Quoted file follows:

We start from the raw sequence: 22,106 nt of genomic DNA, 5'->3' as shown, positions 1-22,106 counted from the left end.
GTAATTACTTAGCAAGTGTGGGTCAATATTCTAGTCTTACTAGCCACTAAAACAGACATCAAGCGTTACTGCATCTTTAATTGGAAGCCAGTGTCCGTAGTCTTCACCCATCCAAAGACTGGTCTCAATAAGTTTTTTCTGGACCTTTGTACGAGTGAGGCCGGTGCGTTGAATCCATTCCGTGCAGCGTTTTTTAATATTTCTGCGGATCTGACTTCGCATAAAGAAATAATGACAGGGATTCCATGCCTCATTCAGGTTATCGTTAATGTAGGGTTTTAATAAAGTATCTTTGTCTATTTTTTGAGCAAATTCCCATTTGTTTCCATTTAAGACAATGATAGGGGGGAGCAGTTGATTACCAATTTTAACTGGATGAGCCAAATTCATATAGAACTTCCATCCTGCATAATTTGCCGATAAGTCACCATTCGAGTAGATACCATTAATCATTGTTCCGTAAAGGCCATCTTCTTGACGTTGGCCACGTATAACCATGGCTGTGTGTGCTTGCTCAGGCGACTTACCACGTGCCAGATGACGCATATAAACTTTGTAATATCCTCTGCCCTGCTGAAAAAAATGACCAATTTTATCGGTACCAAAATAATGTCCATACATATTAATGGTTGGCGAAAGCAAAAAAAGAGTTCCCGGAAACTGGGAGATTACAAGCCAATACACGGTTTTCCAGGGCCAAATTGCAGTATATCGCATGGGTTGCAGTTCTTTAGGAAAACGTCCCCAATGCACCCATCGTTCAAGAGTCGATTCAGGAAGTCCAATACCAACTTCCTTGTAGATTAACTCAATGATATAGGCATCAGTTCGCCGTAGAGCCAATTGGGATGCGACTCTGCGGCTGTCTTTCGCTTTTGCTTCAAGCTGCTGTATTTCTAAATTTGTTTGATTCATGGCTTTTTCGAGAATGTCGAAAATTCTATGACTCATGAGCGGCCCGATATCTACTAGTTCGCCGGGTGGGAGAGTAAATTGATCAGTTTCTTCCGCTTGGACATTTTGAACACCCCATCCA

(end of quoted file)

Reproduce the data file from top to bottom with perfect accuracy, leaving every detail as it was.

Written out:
We start from the raw sequence: 22,106 nt of genomic DNA, 5'->3' as shown, positions 1-22,106 counted from the left end.
GTAATTACTTAGCAAGTGTGGGTCAATATTCTAGTCTTACTAGCCACTAAAACAGACATCAAGCGTTACTGCATCTTTAATTGGAAGCCAGTGTCCGTAGTCTTCACCCATCCAAAGACTGGTCTCAATAAGTTTTTTCTGGACCTTTGTACGAGTGAGGCCGGTGCGTTGAATCCATTCCGTGCAGCGTTTTTTAATATTTCTGCGGATCTGACTTCGCATAAAGAAATAATGACAGGGATTCCATGCCTCATTCAGGTTATCGTTAATGTAGGGTTTTAATAAAGTATCTTTGTCTATTTTTTGAGCAAATTCCCATTTGTTTCCATTTAAGACAATGATAGGGGGGAGCAGTTGATTACCAATTTTAACTGGATGAGCCAAATTCATATAGAACTTCCATCCTGCATAATTTGCCGATAAGTCACCATTCGAGTAGATACCATTAATCATTGTTCCGTAAAGGCCATCTTCTTGACGTTGGCCACGTATAACCATGGCTGTGTGTGCTTGCTCAGGCGACTTACCACGTGCCAGATGACGCATATAAACTTTGTAATATCCTCTGCCCTGCTGAAAAAAATGACCAATTTTATCGGTACCAAAATAATGTCCATACATATTAATGGTTGGCGAAAGCAAAAAAAGAGTTCCCGGAAACTGGGAGATTACAAGCCAATACACGGTTTTCCAGGGCCAAATTGCAGTATATCGCATGGGTTGCAGTTCTTTAGGAAAACGTCCCCAATGCACCCATCGTTCAAGAGTCGATTCAGGAAGTCCAATACCAACTTCCTTGTAGATTAACTCAATGATATAGGCATCAGTTCGCCGTAGAGCCAATTGGGATGCGACTCTGCGGCTGTCTTTCGCTTTTGCTTCAAGCTGCTGTATTTCTAAATTTGTTTGATTCATGGCTTTTTCGAGAATGTCGAAAATTCTATGACTCATGAGCGGCCCGATATCTACTAGTTCGCCGGGTGGGAGAGTAAATTGATCAGTTTCTTCCGCTTGGACATTTTGAACACCCCATCCA